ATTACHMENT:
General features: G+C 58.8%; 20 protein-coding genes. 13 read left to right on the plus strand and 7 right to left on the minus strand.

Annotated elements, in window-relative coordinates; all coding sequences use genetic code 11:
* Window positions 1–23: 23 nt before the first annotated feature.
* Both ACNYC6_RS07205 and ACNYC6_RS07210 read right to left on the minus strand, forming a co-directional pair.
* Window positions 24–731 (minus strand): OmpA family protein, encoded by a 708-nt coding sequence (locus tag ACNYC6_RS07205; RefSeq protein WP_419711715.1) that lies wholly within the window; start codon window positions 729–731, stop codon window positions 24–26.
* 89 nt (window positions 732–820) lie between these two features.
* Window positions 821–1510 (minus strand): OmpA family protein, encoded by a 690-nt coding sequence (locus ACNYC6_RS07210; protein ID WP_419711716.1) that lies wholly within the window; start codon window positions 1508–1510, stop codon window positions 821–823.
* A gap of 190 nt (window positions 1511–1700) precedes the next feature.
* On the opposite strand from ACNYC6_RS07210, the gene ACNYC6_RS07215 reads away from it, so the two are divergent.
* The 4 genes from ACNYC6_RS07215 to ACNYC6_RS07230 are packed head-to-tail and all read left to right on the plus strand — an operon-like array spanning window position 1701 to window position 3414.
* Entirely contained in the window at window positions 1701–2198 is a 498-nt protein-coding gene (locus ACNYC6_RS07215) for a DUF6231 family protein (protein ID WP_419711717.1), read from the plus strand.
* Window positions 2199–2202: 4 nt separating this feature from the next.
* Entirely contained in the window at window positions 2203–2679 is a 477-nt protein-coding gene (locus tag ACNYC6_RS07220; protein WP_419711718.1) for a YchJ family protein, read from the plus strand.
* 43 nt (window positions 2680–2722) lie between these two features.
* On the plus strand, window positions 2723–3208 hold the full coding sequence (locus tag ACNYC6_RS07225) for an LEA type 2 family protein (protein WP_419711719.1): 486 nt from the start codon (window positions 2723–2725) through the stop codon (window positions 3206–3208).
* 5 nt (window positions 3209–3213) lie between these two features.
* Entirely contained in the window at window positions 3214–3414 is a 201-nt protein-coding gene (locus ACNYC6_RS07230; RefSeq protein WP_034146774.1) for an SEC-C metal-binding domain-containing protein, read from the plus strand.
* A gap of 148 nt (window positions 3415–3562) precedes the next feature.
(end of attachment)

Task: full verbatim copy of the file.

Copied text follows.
General features: G+C 58.8%; 20 protein-coding genes. 13 read left to right on the plus strand and 7 right to left on the minus strand.

Annotated elements, in window-relative coordinates; all coding sequences use genetic code 11:
* Window positions 1–23: 23 nt before the first annotated feature.
* Both ACNYC6_RS07205 and ACNYC6_RS07210 read right to left on the minus strand, forming a co-directional pair.
* Window positions 24–731 (minus strand): OmpA family protein, encoded by a 708-nt coding sequence (locus tag ACNYC6_RS07205; RefSeq protein WP_419711715.1) that lies wholly within the window; start codon window positions 729–731, stop codon window positions 24–26.
* 89 nt (window positions 732–820) lie between these two features.
* Window positions 821–1510 (minus strand): OmpA family protein, encoded by a 690-nt coding sequence (locus ACNYC6_RS07210; protein ID WP_419711716.1) that lies wholly within the window; start codon window positions 1508–1510, stop codon window positions 821–823.
* A gap of 190 nt (window positions 1511–1700) precedes the next feature.
* On the opposite strand from ACNYC6_RS07210, the gene ACNYC6_RS07215 reads away from it, so the two are divergent.
* The 4 genes from ACNYC6_RS07215 to ACNYC6_RS07230 are packed head-to-tail and all read left to right on the plus strand — an operon-like array spanning window position 1701 to window position 3414.
* Entirely contained in the window at window positions 1701–2198 is a 498-nt protein-coding gene (locus ACNYC6_RS07215) for a DUF6231 family protein (protein ID WP_419711717.1), read from the plus strand.
* Window positions 2199–2202: 4 nt separating this feature from the next.
* Entirely contained in the window at window positions 2203–2679 is a 477-nt protein-coding gene (locus tag ACNYC6_RS07220; protein WP_419711718.1) for a YchJ family protein, read from the plus strand.
* 43 nt (window positions 2680–2722) lie between these two features.
* On the plus strand, window positions 2723–3208 hold the full coding sequence (locus tag ACNYC6_RS07225) for an LEA type 2 family protein (protein WP_419711719.1): 486 nt from the start codon (window positions 2723–2725) through the stop codon (window positions 3206–3208).
* 5 nt (window positions 3209–3213) lie between these two features.
* Entirely contained in the window at window positions 3214–3414 is a 201-nt protein-coding gene (locus ACNYC6_RS07230; RefSeq protein WP_034146774.1) for an SEC-C metal-binding domain-containing protein, read from the plus strand.
* A gap of 148 nt (window positions 3415–3562) precedes the next feature.